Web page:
the mishnaic rule aimed to reverse the existing situation (in which
Jews, like all other patriarchal societies before and since, had
followed a patrilineal system). Before M. Qiddushin 3:12, the
child of a Jewish man and gentile woman was automatically deemed a
Jew by everybody -- Jews and gentiles alike.(That's how patriarchy
worked then and in general still works now.)

The new rule, in effect, warned Jewish men that if they insisted on
going ahead and marrying a gentile woman (by definition a person of
inferior caste), henceforth their children would follow the inferior
caste, i.e. the children would not "count" as Jews but as gentiles.

No one knows exactly when the new rule began to be enforced (possibly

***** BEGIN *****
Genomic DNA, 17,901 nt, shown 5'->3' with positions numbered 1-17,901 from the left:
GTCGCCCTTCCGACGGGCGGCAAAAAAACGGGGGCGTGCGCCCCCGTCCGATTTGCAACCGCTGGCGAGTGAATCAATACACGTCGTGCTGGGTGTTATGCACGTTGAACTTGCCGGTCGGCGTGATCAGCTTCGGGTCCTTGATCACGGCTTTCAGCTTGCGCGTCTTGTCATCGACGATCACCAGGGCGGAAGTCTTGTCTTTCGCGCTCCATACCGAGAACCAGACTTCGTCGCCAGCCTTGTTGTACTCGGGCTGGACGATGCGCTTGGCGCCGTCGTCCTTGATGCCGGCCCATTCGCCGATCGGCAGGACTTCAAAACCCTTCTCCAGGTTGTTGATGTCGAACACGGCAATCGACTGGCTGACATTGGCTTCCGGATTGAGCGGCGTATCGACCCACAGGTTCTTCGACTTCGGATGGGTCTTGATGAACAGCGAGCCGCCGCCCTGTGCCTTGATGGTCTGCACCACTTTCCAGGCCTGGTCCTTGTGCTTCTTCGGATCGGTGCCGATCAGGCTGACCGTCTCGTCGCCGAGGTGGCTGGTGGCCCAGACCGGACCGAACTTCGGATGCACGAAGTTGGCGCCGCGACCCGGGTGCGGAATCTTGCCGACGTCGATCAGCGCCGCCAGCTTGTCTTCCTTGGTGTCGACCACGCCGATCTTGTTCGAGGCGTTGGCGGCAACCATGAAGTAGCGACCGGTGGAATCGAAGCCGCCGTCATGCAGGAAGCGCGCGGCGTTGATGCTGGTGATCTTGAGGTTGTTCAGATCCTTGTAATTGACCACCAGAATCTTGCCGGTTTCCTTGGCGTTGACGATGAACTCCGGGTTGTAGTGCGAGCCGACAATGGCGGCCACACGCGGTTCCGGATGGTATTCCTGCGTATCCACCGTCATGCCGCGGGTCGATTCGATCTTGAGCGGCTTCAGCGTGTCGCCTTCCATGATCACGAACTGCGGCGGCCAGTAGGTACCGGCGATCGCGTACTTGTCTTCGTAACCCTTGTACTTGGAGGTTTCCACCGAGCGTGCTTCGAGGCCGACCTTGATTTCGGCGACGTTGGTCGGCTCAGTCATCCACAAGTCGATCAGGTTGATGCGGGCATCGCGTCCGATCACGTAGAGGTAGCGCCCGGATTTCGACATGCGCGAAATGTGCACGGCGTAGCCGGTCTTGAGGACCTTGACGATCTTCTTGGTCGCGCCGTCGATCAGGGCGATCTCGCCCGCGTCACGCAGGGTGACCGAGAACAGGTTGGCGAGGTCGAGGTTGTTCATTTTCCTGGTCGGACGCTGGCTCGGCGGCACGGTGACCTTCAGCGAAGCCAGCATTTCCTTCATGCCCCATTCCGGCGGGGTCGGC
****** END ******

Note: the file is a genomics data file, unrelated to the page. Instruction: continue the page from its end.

not until late or post talmudic times) -- and in particular no one
knows when the rule was first actually (albeit erroneously)
applied to marriages between Jewish females and gentile males.
Obviously it did not happen until such marriages actually began to
occur frequently in real life. And when this new interpretation
began to be applied, this became known as the "matrilineal" rule.
But the "matrilineal rule" clearly contradicted the manifestly
patrilineal system of the mishnaic sages themselves -- which shows up
most clearly in the rules that caste status among Jews descends in
the male line.

So, if you're still with me, Tom, that's the answer to your very
important question. Sorry it took so long to expound! Shabbat
Shalom to one and all!

Judith Romney Wegner
jrw@brown.edu